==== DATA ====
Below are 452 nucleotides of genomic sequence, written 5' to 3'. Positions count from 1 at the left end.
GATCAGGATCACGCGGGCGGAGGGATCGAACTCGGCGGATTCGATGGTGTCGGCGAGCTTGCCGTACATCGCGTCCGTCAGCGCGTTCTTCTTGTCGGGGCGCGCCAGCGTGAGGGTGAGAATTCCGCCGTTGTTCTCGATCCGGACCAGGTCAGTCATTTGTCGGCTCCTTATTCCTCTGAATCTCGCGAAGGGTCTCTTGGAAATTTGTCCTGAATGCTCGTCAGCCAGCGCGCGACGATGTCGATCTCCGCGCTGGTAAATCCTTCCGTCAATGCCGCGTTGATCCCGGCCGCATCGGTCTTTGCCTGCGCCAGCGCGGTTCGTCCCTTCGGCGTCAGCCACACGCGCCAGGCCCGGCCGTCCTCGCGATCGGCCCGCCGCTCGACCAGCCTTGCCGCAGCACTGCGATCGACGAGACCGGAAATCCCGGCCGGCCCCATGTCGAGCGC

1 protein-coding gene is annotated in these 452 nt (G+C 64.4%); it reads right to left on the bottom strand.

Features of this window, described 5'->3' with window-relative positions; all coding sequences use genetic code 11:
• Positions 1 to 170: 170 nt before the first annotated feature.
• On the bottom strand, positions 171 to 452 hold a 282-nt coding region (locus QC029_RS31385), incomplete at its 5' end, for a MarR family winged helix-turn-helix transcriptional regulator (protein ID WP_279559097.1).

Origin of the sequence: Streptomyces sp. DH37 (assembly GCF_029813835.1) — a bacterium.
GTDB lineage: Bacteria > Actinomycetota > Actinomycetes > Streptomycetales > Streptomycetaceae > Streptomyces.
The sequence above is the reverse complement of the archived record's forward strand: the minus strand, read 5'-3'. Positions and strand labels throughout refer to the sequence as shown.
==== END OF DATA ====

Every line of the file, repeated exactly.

Below are 452 nucleotides of genomic sequence, written 5' to 3'. Positions count from 1 at the left end.
GATCAGGATCACGCGGGCGGAGGGATCGAACTCGGCGGATTCGATGGTGTCGGCGAGCTTGCCGTACATCGCGTCCGTCAGCGCGTTCTTCTTGTCGGGGCGCGCCAGCGTGAGGGTGAGAATTCCGCCGTTGTTCTCGATCCGGACCAGGTCAGTCATTTGTCGGCTCCTTATTCCTCTGAATCTCGCGAAGGGTCTCTTGGAAATTTGTCCTGAATGCTCGTCAGCCAGCGCGCGACGATGTCGATCTCCGCGCTGGTAAATCCTTCCGTCAATGCCGCGTTGATCCCGGCCGCATCGGTCTTTGCCTGCGCCAGCGCGGTTCGTCCCTTCGGCGTCAGCCACACGCGCCAGGCCCGGCCGTCCTCGCGATCGGCCCGCCGCTCGACCAGCCTTGCCGCAGCACTGCGATCGACGAGACCGGAAATCCCGGCCGGCCCCATGTCGAGCGC

1 protein-coding gene is annotated in these 452 nt (G+C 64.4%); it reads right to left on the bottom strand.

Features of this window, described 5'->3' with window-relative positions; all coding sequences use genetic code 11:
• Positions 1 to 170: 170 nt before the first annotated feature.
• On the bottom strand, positions 171 to 452 hold a 282-nt coding region (locus QC029_RS31385), incomplete at its 5' end, for a MarR family winged helix-turn-helix transcriptional regulator (protein ID WP_279559097.1).

Origin of the sequence: Streptomyces sp. DH37 (assembly GCF_029813835.1) — a bacterium.
GTDB lineage: Bacteria > Actinomycetota > Actinomycetes > Streptomycetales > Streptomycetaceae > Streptomyces.
The sequence above is the reverse complement of the archived record's forward strand: the minus strand, read 5'-3'. Positions and strand labels throughout refer to the sequence as shown.